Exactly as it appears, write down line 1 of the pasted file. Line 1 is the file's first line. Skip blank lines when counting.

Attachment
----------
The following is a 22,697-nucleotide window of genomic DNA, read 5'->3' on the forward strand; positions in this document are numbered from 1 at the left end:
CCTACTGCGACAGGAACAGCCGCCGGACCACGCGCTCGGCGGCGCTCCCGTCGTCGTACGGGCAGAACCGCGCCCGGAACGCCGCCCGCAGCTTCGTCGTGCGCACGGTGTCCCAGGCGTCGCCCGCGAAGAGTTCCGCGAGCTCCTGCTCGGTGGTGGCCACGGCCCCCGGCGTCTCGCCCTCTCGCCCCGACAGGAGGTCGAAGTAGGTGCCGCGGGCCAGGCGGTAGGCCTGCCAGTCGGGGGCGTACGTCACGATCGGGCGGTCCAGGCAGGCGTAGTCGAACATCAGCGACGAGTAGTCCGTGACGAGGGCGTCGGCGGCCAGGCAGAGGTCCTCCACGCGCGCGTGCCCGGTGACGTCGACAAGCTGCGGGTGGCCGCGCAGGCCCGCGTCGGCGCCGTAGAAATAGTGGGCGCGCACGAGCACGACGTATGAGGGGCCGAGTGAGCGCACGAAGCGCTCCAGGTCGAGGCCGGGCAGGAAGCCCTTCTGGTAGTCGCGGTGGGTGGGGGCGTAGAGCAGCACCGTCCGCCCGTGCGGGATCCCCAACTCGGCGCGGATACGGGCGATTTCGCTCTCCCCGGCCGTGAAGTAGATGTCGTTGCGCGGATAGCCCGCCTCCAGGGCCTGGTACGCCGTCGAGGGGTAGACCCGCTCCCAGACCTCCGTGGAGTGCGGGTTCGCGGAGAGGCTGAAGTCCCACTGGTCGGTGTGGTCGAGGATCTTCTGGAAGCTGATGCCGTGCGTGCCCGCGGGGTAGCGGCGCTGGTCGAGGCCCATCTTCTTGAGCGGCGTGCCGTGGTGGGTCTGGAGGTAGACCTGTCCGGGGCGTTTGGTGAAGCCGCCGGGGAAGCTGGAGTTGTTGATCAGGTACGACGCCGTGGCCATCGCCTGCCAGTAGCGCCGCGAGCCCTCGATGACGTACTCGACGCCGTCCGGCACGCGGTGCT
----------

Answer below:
The following is a 22,697-nucleotide window of genomic DNA, read 5'->3' on the forward strand; positions in this document are numbered from 1 at the left end: